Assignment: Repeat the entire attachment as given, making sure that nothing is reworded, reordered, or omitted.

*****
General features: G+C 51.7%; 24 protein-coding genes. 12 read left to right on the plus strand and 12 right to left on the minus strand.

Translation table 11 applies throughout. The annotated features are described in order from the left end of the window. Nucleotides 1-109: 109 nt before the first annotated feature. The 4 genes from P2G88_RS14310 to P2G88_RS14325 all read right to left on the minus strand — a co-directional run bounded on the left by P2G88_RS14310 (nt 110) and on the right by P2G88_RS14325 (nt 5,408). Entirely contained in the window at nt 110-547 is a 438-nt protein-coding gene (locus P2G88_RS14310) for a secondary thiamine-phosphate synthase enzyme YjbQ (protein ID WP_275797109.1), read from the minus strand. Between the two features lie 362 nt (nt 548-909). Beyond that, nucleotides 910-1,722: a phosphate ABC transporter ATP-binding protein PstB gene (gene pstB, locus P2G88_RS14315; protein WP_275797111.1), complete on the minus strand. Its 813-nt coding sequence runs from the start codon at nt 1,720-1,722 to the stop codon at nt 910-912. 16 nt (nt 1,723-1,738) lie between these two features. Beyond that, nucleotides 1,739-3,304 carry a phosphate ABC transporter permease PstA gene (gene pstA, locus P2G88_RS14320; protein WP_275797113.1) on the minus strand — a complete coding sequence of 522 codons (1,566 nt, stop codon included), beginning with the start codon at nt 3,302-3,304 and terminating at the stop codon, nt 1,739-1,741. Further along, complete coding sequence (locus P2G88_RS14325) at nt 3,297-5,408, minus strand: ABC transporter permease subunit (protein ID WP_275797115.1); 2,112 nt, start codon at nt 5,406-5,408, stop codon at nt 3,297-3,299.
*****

General features: G+C 51.7%; 24 protein-coding genes. 12 read left to right on the plus strand and 12 right to left on the minus strand.

Translation table 11 applies throughout. The annotated features are described in order from the left end of the window. Nucleotides 1-109: 109 nt before the first annotated feature. The 4 genes from P2G88_RS14310 to P2G88_RS14325 all read right to left on the minus strand — a co-directional run bounded on the left by P2G88_RS14310 (nt 110) and on the right by P2G88_RS14325 (nt 5,408). Entirely contained in the window at nt 110-547 is a 438-nt protein-coding gene (locus P2G88_RS14310) for a secondary thiamine-phosphate synthase enzyme YjbQ (protein ID WP_275797109.1), read from the minus strand. Between the two features lie 362 nt (nt 548-909). Beyond that, nucleotides 910-1,722: a phosphate ABC transporter ATP-binding protein PstB gene (gene pstB, locus P2G88_RS14315; protein WP_275797111.1), complete on the minus strand. Its 813-nt coding sequence runs from the start codon at nt 1,720-1,722 to the stop codon at nt 910-912. 16 nt (nt 1,723-1,738) lie between these two features. Beyond that, nucleotides 1,739-3,304 carry a phosphate ABC transporter permease PstA gene (gene pstA, locus P2G88_RS14320; protein WP_275797113.1) on the minus strand — a complete coding sequence of 522 codons (1,566 nt, stop codon included), beginning with the start codon at nt 3,302-3,304 and terminating at the stop codon, nt 1,739-1,741. Further along, complete coding sequence (locus P2G88_RS14325) at nt 3,297-5,408, minus strand: ABC transporter permease subunit (protein ID WP_275797115.1); 2,112 nt, start codon at nt 5,406-5,408, stop codon at nt 3,297-3,299.